Last year was a tough one for sports fans, with COVID forcing the delay or cancellation of events across the board. As an avowed sports junkie, it hit me doubly hard. Social distancing morphed into social isolation; televised sports dwindled to replays, offering only one must-see program to break up the tedium. The Last Dance, about the life of superstar Michael Jordan was a rare bright spot. Even if you weren’t a Chicago Bulls fan, the series gave you a fix of all the things you were missing from the sports world.
It kept us from starving but was hardly satisfying.
I grew up in a sports-loving household. As a kid I went with my dad to the racetrack, learned how to read the Racing Form and place a bet. The Kentucky Derby prompted a family betting pool, with each of us posting our wagers on a sheet of paper in the kitchen. My mom always bet the grey horses regardless of the odds. My dad followed an elaborate but ineffective handicapping formula known only to him. My sister was the luckiest of the bunch, almost always winning the pot. It was a spring ritual for us.
Every major golf tournament was must-see TV, with my dad providing background on the rules and the players. He patiently explained his favorite sport, pointing out that it was a game of honor, first and foremost. My sister and I became familiar with the top players but, much to my father’s chagrin, never wanted to emulate them. His dream was for us to become pro golfers on the LPGA, a vision doomed from the start. Poor dad!
As you might imagine, last spring found my spirits flagging just as I most needed something to bolster them. The Masters, which usually happens in April, had been postponed until the fall. Same with the Kentucky Derby. Even the Giro d’Italia, the first of cycling’s grand tours, was pushed to the bottom of the calendar – if it would happen at all.
I started this blog in 2015, commenting on each stage of the Tour de France cycling race. Wherever the peloton was pedaling, I’d come up with a wine that was made there, talk a bit about it, and suggest a food pairing. Over the years I added the other grand tours: the Vuelta a España (Tour of Spain) and the Giro d’Italia (Tour of Italy.) Paris-Nice, aka the Race to the Sun, became a favorite, as did the one-day classic races from Belgium and Northern France.
2020 provided some relief toward the end: the Run for the Roses happened in September, as did the Tour de France. November brought the Masters. I was simultaneously elated and disappointed. Yes, the competitions got underway, but without fans or any of the back-slapping camaraderie we so love about sports.
And nothing looked the same. When I think about the Masters, I picture lush greenery flecked with neon-bright azaleas in full bloom. If I imagine strolling the grandstand at Churchill Downs, I see nothing but fancy hats and mint juleps.
This year, we’re celebrating the return of live sports. Thanks to the availability of vaccines, many events are back on track, happening at their normal times, fans included. I’ve never been so grateful for the quiet whispers of golf: the polite clapping of the gallery, the whoosh of a tee shot, the muted tones of the commentators. And the azaleas were back in fine form! Looking at Amen Corner framed by pink and purple flowers almost brought a tear to my eye.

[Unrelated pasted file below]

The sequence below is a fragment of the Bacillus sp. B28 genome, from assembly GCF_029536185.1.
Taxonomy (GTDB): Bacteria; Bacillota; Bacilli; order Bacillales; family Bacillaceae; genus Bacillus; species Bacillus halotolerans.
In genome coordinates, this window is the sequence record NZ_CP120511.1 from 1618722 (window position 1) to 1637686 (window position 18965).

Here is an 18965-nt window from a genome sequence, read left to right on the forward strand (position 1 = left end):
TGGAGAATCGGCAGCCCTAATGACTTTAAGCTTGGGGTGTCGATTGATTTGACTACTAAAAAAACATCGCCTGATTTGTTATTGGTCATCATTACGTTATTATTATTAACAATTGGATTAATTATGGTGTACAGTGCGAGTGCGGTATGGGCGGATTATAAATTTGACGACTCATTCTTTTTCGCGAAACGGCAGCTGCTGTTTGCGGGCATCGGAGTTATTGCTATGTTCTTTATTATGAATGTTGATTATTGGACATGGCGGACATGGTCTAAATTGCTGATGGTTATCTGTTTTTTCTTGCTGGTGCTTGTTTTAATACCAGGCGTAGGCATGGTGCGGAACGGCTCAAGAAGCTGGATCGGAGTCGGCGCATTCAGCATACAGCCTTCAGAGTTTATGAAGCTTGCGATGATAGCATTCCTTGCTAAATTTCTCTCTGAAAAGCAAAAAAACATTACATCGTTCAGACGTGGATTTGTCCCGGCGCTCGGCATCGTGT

Watching the Derby, on a picture-perfect day, made me sigh with contentment. The ridiculously beautiful hats, the magnificent thoroughbreds and, yes, those mint julep cups, left me feeling restored after a horrible year of forced isolation.
But the best is yet to come. Saturday, May 8th marks stage 1 of the Giro d’Italia, a three-week romp through Italy, beginning in Torino. There will be chilly mountain rides in the Alps and Apennines, glimpses of the Adriatic Sea, and charming towns galore as the route courses back to Milano for the final stage.
After 21 days of racing, the trofeo senza fine (trophy without end) will be presented to the rider with the lowest overall time. A rose gold ribbon of glory, it is the most beautiful trophy in sports. I can’t wait to see who claims it at the end.
And I’m looking forward to every climb and death-defying descent along the way!
Sipping Suggestion for Stage 1: Ceretto Rossana Dolcetto d’Alba
If you’re a fan of cherry-fruited wines with grippy tannins, Dolcetto is for you. An early-ripener, it can be grown on sites that are too cool for the esteemed Nebbiolo (as in Barolo, Barbaresco). Most have little to no oak influence, giving you a mouthful of fruit, a little tannic bite, and moderate acidity. I’m a big fan of Dolcetto and always have some on hand. It’s usually mid-priced, making it an affordable wine for everyday.
Alba, home to this wine, is located southeast of Torino, starting point for this year’s Giro. There are so many wonderful wines from the Piemontese region, I’d suggest starting with Dolcetto and moving on to Barbera, Arneis and, of course, Nebbiolo. For a sparkling option, don’t forget about Moscato d’Asti.
Who’s Favored for Stage 1?
We’re starting out with an individual time trial (ITT) where every rider races alone against the clock. Only 8.6 kms in length, the course runs along the banks of the Po River, navigating both sides on a circuit around central Torino. My pick is a local favorite: Filippo Ganna of Team Ineos. He starred in last year’s Giro, stomping the other sprinters along the way. And, let’s face it it’s really fun to hear the Italian commentators announce his name!
Cheers to Stage 1. Hope you enjoy it!